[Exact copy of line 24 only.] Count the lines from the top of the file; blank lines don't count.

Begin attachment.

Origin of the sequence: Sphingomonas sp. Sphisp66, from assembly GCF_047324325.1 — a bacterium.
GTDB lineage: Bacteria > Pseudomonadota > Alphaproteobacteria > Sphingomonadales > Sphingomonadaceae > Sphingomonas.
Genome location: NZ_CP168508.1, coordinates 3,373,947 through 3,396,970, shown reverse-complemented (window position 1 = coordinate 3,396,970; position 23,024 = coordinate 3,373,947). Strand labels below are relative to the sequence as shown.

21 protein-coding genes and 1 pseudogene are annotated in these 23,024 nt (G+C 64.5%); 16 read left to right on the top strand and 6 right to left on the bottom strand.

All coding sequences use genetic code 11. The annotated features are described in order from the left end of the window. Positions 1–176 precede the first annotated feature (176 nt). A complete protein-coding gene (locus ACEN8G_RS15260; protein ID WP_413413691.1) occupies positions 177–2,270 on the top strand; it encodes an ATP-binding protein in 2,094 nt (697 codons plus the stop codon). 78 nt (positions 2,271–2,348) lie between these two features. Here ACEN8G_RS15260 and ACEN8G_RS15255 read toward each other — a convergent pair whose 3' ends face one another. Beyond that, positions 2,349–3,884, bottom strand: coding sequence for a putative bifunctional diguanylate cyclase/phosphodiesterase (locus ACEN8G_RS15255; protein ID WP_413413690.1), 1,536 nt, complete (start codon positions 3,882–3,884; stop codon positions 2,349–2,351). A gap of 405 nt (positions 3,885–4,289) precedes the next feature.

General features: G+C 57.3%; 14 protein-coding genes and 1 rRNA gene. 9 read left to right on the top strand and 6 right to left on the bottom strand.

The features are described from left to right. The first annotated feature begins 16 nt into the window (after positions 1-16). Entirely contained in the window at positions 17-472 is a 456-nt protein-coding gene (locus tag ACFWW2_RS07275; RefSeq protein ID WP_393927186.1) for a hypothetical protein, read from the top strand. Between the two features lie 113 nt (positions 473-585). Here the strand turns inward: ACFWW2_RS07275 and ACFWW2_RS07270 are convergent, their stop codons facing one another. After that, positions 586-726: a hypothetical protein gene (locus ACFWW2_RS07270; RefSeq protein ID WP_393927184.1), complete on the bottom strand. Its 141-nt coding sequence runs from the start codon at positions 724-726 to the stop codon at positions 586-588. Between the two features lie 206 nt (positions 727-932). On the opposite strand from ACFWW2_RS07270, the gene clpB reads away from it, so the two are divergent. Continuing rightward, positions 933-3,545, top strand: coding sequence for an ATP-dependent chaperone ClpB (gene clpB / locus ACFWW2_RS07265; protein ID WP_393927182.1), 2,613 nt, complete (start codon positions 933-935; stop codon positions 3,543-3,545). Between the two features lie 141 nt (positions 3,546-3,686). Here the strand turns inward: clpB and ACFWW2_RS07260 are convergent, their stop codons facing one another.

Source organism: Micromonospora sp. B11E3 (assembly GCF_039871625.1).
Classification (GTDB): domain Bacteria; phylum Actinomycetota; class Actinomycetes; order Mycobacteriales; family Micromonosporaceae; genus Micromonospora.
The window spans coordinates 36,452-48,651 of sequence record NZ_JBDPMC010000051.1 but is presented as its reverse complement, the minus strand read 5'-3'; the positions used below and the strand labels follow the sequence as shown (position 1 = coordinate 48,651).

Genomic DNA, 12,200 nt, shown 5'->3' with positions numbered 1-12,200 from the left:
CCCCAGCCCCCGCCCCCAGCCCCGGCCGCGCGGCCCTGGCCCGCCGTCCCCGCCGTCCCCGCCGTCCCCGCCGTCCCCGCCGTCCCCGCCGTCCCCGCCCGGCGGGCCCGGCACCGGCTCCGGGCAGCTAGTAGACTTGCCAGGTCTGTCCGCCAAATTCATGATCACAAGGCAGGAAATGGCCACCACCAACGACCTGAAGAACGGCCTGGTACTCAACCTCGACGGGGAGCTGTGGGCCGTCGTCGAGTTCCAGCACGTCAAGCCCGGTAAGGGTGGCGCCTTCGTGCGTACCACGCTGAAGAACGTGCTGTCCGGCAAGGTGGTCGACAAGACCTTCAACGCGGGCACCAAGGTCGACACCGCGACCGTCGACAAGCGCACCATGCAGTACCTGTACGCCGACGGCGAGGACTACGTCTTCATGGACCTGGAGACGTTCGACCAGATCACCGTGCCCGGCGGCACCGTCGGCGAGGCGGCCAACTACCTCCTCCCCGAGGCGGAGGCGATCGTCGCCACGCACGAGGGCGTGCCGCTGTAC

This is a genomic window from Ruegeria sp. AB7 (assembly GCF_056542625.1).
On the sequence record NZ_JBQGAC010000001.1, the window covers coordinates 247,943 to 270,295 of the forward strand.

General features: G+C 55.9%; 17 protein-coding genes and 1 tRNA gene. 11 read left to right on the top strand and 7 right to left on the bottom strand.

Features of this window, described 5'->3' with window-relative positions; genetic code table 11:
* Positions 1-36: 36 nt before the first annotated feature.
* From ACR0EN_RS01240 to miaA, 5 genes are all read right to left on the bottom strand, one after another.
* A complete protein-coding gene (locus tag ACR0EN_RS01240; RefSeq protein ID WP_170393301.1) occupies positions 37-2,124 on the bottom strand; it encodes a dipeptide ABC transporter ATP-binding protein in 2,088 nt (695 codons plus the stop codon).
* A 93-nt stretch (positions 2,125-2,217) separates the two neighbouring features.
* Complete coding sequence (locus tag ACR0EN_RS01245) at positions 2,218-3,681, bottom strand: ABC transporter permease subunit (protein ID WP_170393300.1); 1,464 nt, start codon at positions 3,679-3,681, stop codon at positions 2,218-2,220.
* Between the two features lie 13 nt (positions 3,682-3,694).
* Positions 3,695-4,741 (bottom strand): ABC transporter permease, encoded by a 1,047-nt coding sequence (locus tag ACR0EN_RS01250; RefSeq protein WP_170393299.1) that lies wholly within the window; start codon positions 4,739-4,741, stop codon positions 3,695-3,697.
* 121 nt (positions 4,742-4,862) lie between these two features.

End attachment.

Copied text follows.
* 121 nt (positions 4,742-4,862) lie between these two features.